News | September 24, 2014

Two Doctoral Students Studying Membrane Fouling Receive The 2014 AMTA-NWRI Fellowship Award

The American Membrane Technology Association (AMTA) of Stuart, FL, and National Water Research Institute (NWRI) of Fountain Valley, CA, are pleased to announce the 2014 AMTA-NWRI Fellowship for Membrane Technology has been awarded to doctoral students Ariel Atkinson of the University of North Carolina at Chapel Hill and Erin Partlan of Clemson University.

This joint fellowship provides $10,000 a year for 2 years to support graduate research that pertains to NWRI's objectives to improve water quality, protect public health and the environment, and create safe, new sources of water, as well as AMTA’s vision statement to solve water supply and quality issues through the widespread application of membrane technology.

Both recipients, who will each receive the $10,000 award, are conducting graduate-level research projects focused on membrane fouling, in which particles and other constituents in water stick to and obstruct membranes used as part of the water treatment process. Membrane fouling is considered a major operational issue in treatment plants employing reverse osmosis technology, like desalination plants and water recycling plants.

Atkinson is a third-year doctoral student in the Environmental Sciences and Engineering Department at the University of North Carolina at Chapel Hill. Her graduate research project focuses on the development and application of a novel anti-biofouling membrane. A more reliable technology or process for preventing biofouling could produce better water quality and save on treatment costs, as any amount of fouling increases energy, cleaning, and replacement costs. Her graduate advisor is Assistant Professor Orlando Coronell.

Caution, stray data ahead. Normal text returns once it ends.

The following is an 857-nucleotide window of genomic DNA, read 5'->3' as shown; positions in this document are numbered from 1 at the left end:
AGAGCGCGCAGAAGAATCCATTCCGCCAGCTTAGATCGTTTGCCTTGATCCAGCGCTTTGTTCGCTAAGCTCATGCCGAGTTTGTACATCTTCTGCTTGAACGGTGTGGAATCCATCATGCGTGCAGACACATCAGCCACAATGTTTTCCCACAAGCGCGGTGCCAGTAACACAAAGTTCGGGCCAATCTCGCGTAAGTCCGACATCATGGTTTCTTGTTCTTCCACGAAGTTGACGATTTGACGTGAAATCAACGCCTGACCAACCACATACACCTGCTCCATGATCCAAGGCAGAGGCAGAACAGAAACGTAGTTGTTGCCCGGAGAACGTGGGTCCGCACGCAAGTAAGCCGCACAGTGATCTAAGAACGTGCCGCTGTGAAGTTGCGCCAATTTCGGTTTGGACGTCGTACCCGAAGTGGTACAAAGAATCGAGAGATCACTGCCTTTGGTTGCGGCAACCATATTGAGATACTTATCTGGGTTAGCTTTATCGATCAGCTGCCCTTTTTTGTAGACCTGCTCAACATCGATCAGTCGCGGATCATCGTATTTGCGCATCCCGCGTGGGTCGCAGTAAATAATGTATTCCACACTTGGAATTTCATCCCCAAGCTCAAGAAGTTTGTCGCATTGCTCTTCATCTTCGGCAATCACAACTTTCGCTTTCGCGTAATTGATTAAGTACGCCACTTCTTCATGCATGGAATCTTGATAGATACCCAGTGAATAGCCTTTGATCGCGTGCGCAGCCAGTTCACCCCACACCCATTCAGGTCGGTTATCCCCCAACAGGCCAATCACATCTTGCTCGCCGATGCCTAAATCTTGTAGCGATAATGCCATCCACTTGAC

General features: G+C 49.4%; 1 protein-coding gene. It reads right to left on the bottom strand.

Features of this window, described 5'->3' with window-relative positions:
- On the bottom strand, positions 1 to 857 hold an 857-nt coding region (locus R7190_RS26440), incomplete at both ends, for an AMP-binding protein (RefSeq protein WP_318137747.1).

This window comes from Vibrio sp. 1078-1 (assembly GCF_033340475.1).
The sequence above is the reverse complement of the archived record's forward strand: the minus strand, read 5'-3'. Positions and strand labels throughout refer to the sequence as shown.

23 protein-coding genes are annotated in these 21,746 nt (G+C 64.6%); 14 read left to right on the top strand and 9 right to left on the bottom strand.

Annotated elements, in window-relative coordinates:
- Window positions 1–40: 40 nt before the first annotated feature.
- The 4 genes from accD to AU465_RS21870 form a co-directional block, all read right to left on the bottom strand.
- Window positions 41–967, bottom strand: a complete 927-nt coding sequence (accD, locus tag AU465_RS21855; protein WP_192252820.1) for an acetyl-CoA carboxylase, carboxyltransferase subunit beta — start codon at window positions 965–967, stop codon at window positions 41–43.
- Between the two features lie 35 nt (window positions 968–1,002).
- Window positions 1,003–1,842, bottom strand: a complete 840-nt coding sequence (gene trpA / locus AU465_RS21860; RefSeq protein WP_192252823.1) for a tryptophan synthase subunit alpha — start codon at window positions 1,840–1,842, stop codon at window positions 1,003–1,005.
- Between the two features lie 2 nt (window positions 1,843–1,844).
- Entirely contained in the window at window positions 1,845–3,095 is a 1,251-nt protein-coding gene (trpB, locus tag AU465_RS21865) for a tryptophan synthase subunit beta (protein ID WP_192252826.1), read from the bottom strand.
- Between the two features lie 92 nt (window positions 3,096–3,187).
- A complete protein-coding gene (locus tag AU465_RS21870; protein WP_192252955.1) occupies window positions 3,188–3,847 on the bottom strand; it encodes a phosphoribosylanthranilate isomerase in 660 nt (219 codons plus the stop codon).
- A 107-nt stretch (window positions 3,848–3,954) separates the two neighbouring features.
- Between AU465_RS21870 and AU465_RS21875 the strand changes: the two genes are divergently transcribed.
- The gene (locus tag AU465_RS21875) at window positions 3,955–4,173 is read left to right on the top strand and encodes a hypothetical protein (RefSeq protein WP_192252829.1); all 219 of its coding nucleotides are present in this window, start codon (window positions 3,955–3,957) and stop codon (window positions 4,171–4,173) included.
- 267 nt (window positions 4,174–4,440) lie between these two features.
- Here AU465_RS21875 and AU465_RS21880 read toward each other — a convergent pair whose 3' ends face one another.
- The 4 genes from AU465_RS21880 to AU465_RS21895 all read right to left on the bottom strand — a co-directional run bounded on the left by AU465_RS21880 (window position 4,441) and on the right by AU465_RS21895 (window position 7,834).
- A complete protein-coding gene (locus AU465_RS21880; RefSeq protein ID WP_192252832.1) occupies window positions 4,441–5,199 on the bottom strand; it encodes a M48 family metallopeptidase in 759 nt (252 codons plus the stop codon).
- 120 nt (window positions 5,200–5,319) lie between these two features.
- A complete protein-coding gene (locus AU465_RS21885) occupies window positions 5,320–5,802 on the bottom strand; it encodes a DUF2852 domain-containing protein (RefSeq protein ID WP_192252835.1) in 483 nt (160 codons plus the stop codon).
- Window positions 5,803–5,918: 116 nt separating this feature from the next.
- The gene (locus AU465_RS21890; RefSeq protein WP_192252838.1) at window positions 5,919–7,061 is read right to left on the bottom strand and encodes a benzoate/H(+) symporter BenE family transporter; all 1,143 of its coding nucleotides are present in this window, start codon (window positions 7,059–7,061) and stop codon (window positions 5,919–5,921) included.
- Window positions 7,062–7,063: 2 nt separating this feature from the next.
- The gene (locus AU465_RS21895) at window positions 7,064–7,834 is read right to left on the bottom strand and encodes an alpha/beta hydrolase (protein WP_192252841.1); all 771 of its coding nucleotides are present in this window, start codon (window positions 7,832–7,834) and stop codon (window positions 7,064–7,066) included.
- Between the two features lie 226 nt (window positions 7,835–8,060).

Partlan is a first-year doctoral student in the Environmental Engineering and Earth Sciences Department at Clemson University. Her research project will evaluate the use of dissolved carbon dioxide for the prevention and removal of foulants from reverse osmosis membranes. The potential use of dissolved carbon dioxide to clean foulants from membranes could decrease treatment plant operational costs because carbon dioxide could be recovered in greater amounts than chemical cleaners and removed from water through simple mechanisms. Her graduate advisor is Assistant Professor David Ladner.

Both Atkinson and Partlan will attend the 2015 AMTA-AWWA Membrane Technology Conference and Exposition in March 2015 in Orlando, FL, to present on their fellowship-funded graduate research. In addition, they will each receive a plaque at the Awards Luncheon.

For more information about the fellowship, visit

About The American Membrane Technology Association (AMTA)
The American Membrane Technology Association’s mission it to promote, advocate and advance the understanding and application of membrane technology to create safe, affordable and reliable water supplies, and to treat municipal, industrial, agricultural and waste waters for beneficial use. AMTA provides broad opportunities for the exchange of technical, operational and financial information among individuals and organizations interested in membrane technologies. As the leading advocate of membrane processes in the United States, Canada, Mexico and Central America, AMTA is a strong voice for regulatory and legislative reforms essential to the understanding, acceptance and utilization of membrane technologies. For more information, visit

About The National Water Research Institute (NWRI)
The National Water Research Institute (NWRI) was founded in 1991 by a group of Southern California water agencies in partnership with the Joan Irvine Smith and Athalie R. Clarke Foundation to promote the protection, maintenance, and restoration of water supplies and to protect the freshwater and marine environments through the development of cooperative research work. NWRI’s member agencies include Inland Empire Utilities Agency, Irvine Ranch Water District, Los Angeles Department of Water and Power, Orange County Sanitation District, Orange County Water District, and West Basin Municipal Water District. For more information, visit

SOURCE: The American Membrane Technology Association (AMTA)